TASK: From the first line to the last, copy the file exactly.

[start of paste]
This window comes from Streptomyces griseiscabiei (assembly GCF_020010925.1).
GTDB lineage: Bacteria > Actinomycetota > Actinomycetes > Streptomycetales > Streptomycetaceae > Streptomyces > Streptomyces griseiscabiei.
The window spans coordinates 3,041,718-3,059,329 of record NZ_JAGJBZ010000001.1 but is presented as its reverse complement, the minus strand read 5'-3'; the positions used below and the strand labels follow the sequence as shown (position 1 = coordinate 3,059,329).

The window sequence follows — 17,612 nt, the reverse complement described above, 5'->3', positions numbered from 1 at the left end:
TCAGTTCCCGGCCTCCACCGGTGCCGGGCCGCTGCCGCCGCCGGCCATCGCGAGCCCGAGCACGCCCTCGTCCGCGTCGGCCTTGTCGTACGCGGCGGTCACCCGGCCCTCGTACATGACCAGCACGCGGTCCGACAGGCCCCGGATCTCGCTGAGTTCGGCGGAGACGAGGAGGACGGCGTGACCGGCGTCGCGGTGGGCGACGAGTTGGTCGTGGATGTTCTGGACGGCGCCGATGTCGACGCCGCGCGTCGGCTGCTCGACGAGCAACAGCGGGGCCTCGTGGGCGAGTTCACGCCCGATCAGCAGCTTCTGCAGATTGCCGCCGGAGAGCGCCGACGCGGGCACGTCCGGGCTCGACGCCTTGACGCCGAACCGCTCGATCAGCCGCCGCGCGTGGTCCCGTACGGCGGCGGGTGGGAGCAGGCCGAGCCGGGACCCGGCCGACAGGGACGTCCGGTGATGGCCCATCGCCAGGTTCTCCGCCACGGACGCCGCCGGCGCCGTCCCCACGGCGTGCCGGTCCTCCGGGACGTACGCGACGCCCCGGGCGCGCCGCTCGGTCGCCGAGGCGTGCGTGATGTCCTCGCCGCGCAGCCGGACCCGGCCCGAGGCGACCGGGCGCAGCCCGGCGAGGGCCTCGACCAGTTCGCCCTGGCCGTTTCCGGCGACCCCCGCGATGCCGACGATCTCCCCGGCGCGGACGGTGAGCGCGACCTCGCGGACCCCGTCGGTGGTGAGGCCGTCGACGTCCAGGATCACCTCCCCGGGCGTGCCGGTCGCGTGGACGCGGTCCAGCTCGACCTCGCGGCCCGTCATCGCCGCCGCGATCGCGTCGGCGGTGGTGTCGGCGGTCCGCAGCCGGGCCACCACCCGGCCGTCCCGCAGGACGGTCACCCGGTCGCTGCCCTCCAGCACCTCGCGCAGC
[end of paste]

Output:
This window comes from Streptomyces griseiscabiei (assembly GCF_020010925.1).
GTDB lineage: Bacteria > Actinomycetota > Actinomycetes > Streptomycetales > Streptomycetaceae > Streptomyces > Streptomyces griseiscabiei.
The window spans coordinates 3,041,718-3,059,329 of record NZ_JAGJBZ010000001.1 but is presented as its reverse complement, the minus strand read 5'-3'; the positions used below and the strand labels follow the sequence as shown (position 1 = coordinate 3,059,329).

The window sequence follows — 17,612 nt, the reverse complement described above, 5'->3', positions numbered from 1 at the left end:
TCAGTTCCCGGCCTCCACCGGTGCCGGGCCGCTGCCGCCGCCGGCCATCGCGAGCCCGAGCACGCCCTCGTCCGCGTCGGCCTTGTCGTACGCGGCGGTCACCCGGCCCTCGTACATGACCAGCACGCGGTCCGACAGGCCCCGGATCTCGCTGAGTTCGGCGGAGACGAGGAGGACGGCGTGACCGGCGTCGCGGTGGGCGACGAGTTGGTCGTGGATGTTCTGGACGGCGCCGATGTCGACGCCGCGCGTCGGCTGCTCGACGAGCAACAGCGGGGCCTCGTGGGCGAGTTCACGCCCGATCAGCAGCTTCTGCAGATTGCCGCCGGAGAGCGCCGACGCGGGCACGTCCGGGCTCGACGCCTTGACGCCGAACCGCTCGATCAGCCGCCGCGCGTGGTCCCGTACGGCGGCGGGTGGGAGCAGGCCGAGCCGGGACCCGGCCGACAGGGACGTCCGGTGATGGCCCATCGCCAGGTTCTCCGCCACGGACGCCGCCGGCGCCGTCCCCACGGCGTGCCGGTCCTCCGGGACGTACGCGACGCCCCGGGCGCGCCGCTCGGTCGCCGAGGCGTGCGTGATGTCCTCGCCGCGCAGCCGGACCCGGCCCGAGGCGACCGGGCGCAGCCCGGCGAGGGCCTCGACCAGTTCGCCCTGGCCGTTTCCGGCGACCCCCGCGATGCCGACGATCTCCCCGGCGCGGACGGTGAGCGCGACCTCGCGGACCCCGTCGGTGGTGAGGCCGTCGACGTCCAGGATCACCTCCCCGGGCGTGCCGGTCGCGTGGACGCGGTCCAGCTCGACCTCGCGGCCCGTCATCGCCGCCGCGATCGCGTCGGCGGTGGTGTCGGCGGTCCGCAGCCGGGCCACCACCCGGCCGTCCCGCAGGACGGTCACCCGGTCGCTGCCCTCCAGCACCTCGCGCAGC